The crime wave that has struck Europe in the wake of the EU's decision to allow hundreds of thousands of migrants through its borders doesn't seem to be fading any time soon.
A woman in Linz, Austria, was waiting at a bus stop when an Algerian man approached and attacked her. The woman fought back, breaking the migrant's nose, but he kept attacking and eventually pinned her to the ground and began undressing her.
The woman fell unconscious. Fortunately, a passerby noticed the commotion and scared off the migrant. The passerby then alerted police, telling them he had spotted a young woman lying half-naked in the bushes and a man running from the scene.
Shockingly, the migrant went to a nearby hospital to receive treatment for his broken nose, which is where police found and ultimately arrested him. Prosecution spokesman Philip Christi said the man is being held in investigative custody by police.
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According to the UK Express, the same migrant is accused of attempting to rape a 58-year-old woman in the same Austrian city in November of 2015. In that incident, police report that the migrant allegedly attacked the woman from behind, but that she managed to repeatedly kick him and fend him off.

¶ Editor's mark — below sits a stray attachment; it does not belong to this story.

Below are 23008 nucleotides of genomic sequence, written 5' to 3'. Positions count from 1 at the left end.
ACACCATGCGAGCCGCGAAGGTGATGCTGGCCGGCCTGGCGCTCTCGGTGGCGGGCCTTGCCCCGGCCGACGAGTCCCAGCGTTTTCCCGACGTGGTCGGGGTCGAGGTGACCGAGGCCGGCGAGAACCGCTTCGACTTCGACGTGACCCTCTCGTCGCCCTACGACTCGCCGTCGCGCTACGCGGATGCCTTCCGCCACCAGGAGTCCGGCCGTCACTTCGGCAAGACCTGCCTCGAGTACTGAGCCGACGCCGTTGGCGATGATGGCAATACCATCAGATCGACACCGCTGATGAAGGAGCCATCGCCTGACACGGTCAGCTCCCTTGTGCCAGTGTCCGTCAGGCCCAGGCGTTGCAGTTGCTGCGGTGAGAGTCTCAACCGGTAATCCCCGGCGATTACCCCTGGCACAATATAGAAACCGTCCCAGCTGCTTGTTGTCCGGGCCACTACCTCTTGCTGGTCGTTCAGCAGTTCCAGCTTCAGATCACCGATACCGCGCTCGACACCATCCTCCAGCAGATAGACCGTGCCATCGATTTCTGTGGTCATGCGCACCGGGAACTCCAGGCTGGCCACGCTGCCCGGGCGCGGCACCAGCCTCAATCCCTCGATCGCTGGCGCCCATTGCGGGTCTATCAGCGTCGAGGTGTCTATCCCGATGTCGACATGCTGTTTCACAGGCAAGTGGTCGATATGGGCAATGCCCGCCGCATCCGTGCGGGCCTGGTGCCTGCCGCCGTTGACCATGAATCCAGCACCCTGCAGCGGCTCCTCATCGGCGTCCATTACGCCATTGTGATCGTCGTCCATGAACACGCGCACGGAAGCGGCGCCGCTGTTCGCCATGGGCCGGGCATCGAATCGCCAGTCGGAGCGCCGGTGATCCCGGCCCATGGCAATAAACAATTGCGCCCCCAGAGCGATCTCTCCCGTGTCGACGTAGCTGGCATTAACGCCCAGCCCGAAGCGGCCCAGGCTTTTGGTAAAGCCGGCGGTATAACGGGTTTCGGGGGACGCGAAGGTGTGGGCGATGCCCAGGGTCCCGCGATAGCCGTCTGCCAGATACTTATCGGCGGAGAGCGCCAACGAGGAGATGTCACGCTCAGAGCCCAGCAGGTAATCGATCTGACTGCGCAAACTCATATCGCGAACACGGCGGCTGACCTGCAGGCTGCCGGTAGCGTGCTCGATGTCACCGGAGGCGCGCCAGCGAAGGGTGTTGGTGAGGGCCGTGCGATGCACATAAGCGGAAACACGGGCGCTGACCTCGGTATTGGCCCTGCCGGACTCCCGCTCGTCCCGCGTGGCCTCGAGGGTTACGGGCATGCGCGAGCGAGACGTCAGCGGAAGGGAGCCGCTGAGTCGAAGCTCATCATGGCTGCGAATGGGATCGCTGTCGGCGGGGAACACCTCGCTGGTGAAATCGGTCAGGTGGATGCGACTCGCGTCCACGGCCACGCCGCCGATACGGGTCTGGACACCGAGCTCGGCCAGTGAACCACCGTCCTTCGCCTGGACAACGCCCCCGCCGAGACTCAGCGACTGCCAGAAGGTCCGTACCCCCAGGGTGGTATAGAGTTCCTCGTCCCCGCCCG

The migrant has been banned from staying in Austria after having his asylum application rejected. However he could not be evicted yet because he is appealing the decision. Almost unbelievably, the region of Austria where the migrant lives will continue to pay for his food and accommodations while he remains in the country.
Europe has been hit by a wave of sex assaults in recent months, as countries such as Sweden, Finland, Austria, Switzerland, and Germany have all dealt with their share of violence. New Year's Eve was an especially dangerous night, as migrant sex attacks occurred in Zurich, Helsinki and, most famously, Cologne, Germany, where hundreds of migrants formed a ring around frightened victims and assaulted them in the middle of the town square.
Police and government authorities have come under fire in recent months for their alleged 'victim blaming.' Vienna's police chief, Gerhard Pustl, sparked outrage after advising women not to go out on the streets alone in the wake of the attacks there on New Year's Eve. And Cologne police chief Wolfgang Albers was fired due to public criticism of his handling of the New Year's sex assaults.
There have also been widespread accusations of cover-ups by European authorities in various countries, as police withheld information from the press, notes Daily Mail. European officials insist this measure was to protect the identities of the victims, and not to cover up the violence.
It remains to be seen how this latest assault will affect the attitudes of Europeans in regard to the migrant issue.